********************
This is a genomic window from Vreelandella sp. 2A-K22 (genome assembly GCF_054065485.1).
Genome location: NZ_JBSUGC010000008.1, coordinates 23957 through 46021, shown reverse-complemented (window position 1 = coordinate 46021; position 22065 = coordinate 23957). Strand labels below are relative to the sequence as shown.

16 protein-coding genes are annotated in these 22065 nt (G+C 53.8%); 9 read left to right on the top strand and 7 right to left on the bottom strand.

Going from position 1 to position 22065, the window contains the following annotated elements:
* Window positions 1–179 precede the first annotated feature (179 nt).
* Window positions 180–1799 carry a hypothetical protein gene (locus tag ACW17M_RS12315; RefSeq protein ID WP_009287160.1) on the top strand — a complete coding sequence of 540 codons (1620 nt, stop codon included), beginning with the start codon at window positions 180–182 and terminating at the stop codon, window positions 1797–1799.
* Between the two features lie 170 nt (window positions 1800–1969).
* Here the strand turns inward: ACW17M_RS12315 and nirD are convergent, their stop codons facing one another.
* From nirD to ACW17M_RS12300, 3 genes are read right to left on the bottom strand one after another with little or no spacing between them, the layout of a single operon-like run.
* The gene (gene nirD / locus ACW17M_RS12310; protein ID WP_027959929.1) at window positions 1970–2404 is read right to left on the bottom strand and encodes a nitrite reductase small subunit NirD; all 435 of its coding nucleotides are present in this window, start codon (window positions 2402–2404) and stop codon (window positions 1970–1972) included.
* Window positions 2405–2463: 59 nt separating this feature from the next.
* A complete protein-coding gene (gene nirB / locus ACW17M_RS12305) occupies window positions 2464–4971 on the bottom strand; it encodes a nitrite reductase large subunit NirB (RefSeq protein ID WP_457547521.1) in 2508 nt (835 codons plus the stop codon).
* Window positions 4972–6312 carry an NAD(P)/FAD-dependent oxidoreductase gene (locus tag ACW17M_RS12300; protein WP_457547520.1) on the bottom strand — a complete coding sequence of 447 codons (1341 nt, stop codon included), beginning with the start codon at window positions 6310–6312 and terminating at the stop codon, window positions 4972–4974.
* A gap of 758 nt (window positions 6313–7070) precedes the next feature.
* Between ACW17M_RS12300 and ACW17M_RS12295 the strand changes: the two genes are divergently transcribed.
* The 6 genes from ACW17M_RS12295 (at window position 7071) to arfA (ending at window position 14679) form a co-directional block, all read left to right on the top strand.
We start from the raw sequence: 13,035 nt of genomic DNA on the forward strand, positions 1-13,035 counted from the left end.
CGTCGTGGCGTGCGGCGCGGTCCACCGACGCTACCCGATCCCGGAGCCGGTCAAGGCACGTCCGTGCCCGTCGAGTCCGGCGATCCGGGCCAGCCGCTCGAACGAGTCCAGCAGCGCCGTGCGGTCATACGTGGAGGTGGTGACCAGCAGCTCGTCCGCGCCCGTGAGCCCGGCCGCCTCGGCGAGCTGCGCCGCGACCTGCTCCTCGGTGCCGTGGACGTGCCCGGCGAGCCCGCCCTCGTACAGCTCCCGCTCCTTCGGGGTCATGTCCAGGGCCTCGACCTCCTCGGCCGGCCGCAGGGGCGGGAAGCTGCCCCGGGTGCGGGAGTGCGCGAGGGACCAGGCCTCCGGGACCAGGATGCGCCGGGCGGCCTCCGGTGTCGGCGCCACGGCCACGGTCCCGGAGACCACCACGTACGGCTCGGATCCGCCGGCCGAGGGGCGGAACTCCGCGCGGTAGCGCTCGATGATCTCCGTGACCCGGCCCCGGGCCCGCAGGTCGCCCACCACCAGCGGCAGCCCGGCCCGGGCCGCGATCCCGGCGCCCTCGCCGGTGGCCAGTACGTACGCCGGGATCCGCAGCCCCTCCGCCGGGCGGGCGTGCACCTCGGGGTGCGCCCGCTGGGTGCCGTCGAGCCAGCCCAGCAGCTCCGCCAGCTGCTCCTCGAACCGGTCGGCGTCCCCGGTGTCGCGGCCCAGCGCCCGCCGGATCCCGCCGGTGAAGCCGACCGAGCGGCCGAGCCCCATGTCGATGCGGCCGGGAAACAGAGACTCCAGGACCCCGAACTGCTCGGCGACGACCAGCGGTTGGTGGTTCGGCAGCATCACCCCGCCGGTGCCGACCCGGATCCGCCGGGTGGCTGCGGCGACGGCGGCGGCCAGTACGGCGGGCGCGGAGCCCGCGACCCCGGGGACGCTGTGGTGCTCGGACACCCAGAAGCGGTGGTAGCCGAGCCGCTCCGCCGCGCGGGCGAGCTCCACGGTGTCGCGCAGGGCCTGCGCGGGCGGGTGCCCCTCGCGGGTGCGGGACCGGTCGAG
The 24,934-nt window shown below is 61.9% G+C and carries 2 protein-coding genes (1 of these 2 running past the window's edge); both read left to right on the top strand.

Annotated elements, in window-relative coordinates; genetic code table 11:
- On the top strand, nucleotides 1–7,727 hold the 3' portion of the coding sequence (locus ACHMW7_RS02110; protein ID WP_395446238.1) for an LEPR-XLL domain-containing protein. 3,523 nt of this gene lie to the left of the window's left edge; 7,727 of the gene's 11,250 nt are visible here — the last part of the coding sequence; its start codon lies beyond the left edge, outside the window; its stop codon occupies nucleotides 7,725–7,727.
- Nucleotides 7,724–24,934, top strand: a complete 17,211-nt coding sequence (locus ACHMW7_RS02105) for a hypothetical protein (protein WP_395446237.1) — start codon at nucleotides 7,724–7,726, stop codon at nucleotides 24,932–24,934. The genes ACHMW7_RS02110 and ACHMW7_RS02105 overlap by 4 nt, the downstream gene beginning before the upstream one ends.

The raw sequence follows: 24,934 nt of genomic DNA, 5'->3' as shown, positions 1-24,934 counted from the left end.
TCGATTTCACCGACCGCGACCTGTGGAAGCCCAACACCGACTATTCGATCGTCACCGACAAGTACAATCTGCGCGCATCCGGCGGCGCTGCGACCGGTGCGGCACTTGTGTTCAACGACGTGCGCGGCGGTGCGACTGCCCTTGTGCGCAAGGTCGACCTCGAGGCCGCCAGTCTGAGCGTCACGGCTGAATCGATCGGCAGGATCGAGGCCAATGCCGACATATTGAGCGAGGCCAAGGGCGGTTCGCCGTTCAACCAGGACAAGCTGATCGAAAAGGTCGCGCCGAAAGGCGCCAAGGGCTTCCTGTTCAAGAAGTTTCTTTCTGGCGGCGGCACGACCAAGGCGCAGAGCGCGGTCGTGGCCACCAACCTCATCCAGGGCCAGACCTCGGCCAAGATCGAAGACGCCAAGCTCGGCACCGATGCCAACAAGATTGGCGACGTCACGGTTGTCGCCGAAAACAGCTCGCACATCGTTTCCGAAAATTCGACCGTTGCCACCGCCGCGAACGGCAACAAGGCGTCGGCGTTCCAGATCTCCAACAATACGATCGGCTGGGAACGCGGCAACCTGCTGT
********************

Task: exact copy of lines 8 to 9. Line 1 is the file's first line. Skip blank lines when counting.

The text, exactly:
* Here the strand turns inward: ACW17M_RS12315 and nirD are convergent, their stop codons facing one another.
* From nirD to ACW17M_RS12300, 3 genes are read right to left on the bottom strand one after another with little or no spacing between them, the layout of a single operon-like run.